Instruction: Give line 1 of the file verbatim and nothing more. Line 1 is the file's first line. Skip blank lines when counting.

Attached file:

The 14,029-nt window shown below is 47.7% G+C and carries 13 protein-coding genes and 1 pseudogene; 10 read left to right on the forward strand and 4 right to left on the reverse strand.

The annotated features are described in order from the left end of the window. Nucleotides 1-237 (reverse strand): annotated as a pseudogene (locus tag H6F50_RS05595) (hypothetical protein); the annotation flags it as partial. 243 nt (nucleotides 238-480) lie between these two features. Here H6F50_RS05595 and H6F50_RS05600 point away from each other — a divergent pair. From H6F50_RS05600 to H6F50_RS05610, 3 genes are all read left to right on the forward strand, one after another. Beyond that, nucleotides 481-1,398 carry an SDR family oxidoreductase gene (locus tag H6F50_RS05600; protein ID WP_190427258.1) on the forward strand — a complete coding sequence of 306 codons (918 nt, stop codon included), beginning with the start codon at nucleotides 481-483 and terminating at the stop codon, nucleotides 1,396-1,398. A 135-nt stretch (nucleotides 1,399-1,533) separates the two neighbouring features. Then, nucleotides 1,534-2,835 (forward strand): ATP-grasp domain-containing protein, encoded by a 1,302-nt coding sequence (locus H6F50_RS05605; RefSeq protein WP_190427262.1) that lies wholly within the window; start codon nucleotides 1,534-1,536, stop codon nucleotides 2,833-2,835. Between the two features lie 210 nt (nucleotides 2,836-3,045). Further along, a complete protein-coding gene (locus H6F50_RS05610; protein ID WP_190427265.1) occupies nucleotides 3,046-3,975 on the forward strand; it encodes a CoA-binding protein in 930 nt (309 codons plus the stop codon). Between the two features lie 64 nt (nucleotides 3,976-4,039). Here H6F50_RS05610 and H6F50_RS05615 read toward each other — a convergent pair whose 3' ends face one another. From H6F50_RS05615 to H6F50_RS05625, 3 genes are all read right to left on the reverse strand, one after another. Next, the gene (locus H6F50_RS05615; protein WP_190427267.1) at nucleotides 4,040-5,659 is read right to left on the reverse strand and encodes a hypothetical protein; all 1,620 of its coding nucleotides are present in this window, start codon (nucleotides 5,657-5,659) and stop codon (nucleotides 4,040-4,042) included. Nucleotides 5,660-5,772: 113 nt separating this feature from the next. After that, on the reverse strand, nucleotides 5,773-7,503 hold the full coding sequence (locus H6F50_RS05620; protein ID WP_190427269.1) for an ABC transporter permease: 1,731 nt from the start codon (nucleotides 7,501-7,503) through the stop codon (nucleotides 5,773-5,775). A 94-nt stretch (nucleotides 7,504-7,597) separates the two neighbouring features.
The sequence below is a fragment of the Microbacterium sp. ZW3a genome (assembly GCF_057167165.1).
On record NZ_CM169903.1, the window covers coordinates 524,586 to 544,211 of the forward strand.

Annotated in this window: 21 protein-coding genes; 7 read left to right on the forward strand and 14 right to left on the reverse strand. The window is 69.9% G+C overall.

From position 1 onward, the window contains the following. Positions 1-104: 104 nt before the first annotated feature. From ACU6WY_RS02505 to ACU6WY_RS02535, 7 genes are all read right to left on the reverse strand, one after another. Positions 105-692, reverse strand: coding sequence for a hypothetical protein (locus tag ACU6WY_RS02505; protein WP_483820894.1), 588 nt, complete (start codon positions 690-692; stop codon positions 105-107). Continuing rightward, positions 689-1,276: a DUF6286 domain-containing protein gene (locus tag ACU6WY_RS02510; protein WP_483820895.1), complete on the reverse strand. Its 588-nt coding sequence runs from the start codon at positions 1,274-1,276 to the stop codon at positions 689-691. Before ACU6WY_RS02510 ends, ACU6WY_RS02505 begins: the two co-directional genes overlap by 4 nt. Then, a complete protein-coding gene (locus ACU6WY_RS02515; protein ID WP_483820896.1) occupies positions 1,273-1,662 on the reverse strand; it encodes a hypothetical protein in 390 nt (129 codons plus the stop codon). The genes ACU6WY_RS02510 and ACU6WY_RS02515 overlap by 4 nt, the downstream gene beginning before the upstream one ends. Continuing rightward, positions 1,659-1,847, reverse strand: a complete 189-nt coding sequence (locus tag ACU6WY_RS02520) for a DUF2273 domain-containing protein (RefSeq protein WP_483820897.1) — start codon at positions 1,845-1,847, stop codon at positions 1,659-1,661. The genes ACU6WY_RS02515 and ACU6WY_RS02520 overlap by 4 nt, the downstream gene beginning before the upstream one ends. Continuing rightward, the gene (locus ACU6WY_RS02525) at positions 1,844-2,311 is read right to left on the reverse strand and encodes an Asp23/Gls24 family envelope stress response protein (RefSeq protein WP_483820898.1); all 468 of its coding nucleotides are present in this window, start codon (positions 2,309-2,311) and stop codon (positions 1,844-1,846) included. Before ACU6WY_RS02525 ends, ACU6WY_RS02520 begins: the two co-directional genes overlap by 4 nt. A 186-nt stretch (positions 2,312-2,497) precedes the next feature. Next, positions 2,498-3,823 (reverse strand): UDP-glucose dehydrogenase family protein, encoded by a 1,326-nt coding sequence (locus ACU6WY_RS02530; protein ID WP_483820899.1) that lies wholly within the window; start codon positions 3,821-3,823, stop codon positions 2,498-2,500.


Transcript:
The 14,029-nt window shown below is 47.7% G+C and carries 13 protein-coding genes and 1 pseudogene; 10 read left to right on the forward strand and 4 right to left on the reverse strand.